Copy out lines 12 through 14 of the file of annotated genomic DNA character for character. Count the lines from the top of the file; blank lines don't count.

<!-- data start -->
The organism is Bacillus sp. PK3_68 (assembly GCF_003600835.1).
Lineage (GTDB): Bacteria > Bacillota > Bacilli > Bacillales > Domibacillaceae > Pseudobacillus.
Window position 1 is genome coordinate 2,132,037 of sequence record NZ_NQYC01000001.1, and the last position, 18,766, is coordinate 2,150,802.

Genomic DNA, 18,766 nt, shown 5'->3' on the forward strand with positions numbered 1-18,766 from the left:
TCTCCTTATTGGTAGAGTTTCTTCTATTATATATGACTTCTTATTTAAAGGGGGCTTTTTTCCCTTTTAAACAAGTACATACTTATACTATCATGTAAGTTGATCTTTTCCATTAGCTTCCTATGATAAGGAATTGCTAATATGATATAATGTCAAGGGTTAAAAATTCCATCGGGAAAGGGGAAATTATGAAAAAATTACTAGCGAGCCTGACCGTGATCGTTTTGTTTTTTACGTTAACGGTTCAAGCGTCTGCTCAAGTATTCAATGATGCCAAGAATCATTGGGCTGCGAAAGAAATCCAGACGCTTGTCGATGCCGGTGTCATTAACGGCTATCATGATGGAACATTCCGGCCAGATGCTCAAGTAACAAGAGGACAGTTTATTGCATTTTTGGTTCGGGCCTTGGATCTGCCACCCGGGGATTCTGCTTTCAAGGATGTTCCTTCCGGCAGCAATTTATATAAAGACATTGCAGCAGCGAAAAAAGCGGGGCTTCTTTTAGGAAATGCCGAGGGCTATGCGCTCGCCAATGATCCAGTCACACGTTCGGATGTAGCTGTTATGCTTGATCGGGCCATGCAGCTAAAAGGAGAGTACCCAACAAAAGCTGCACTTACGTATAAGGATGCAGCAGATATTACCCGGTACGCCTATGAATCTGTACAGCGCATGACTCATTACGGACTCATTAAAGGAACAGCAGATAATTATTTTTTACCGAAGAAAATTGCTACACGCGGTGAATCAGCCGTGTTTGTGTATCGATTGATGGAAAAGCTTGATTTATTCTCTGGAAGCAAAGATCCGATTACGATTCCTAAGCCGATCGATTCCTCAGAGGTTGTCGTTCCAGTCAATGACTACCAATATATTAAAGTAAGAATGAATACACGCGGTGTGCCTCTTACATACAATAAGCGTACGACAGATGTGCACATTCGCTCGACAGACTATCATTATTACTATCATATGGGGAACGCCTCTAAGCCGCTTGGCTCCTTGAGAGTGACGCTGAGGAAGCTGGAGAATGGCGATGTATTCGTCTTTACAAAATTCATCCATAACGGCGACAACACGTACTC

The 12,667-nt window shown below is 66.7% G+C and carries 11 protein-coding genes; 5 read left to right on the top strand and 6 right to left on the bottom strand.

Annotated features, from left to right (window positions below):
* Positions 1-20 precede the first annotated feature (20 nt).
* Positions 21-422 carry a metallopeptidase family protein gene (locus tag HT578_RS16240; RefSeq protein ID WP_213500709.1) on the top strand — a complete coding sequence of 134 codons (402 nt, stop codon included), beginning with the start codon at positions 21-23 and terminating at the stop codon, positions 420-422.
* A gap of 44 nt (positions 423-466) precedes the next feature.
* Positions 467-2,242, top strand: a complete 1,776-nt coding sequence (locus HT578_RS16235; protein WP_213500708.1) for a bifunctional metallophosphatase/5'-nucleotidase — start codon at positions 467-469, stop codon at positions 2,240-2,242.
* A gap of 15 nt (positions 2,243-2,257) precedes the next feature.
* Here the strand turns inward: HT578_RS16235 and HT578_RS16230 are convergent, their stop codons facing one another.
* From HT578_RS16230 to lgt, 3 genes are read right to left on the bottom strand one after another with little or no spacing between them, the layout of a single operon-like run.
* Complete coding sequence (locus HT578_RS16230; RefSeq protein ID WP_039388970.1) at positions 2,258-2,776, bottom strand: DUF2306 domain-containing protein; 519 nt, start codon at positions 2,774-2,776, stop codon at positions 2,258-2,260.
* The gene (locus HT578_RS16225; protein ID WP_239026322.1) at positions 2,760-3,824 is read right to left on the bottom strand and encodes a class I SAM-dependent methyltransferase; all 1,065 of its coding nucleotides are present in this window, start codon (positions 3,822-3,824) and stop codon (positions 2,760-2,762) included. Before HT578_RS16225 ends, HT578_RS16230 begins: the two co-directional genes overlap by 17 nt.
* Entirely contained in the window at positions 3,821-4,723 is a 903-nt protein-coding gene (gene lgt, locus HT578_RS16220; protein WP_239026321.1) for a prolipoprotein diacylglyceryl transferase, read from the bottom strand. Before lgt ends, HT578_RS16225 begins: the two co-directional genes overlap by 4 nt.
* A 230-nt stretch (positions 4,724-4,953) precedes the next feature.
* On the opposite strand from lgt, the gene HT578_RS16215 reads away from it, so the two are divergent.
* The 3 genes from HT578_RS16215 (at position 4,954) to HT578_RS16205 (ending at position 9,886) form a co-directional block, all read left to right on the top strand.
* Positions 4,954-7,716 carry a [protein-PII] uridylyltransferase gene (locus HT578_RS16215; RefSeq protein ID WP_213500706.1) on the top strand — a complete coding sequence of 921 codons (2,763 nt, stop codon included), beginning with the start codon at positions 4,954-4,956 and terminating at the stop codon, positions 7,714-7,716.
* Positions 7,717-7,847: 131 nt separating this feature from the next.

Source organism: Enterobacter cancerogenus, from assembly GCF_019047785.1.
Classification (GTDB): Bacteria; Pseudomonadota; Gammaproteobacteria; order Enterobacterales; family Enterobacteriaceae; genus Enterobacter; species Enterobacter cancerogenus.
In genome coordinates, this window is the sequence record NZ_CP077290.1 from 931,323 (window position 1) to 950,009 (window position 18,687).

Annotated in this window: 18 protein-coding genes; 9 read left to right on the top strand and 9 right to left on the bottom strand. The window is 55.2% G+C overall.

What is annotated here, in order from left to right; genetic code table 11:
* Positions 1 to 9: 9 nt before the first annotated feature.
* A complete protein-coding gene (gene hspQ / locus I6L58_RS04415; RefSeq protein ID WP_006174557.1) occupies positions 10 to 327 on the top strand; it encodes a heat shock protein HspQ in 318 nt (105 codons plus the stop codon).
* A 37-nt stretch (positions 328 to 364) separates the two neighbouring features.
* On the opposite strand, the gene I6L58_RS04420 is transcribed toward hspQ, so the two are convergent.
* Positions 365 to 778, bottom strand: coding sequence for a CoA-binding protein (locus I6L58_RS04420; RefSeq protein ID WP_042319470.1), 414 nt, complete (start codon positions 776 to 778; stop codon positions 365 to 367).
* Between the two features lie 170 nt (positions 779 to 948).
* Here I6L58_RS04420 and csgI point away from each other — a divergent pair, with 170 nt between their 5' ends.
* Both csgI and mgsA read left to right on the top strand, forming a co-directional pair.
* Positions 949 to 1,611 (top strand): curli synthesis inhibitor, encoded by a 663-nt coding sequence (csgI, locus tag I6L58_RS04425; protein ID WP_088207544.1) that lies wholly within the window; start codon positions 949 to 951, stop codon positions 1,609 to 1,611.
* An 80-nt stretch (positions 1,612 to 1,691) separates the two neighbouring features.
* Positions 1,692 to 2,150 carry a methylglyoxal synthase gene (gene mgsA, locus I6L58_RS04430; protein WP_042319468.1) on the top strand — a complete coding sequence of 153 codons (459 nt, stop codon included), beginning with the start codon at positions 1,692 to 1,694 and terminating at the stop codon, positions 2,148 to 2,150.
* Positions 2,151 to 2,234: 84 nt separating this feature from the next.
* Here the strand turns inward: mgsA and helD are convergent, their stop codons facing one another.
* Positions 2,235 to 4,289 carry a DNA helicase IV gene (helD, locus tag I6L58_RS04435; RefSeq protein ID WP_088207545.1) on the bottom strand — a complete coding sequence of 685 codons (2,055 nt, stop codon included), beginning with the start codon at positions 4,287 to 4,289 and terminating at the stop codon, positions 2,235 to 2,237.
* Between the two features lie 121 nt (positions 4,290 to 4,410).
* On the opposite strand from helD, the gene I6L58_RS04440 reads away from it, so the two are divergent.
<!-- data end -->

* A gap of 15 nt (positions 2,243-2,257) precedes the next feature.
* Here the strand turns inward: HT578_RS16235 and HT578_RS16230 are convergent, their stop codons facing one another.
* From HT578_RS16230 to lgt, 3 genes are read right to left on the bottom strand one after another with little or no spacing between them, the layout of a single operon-like run.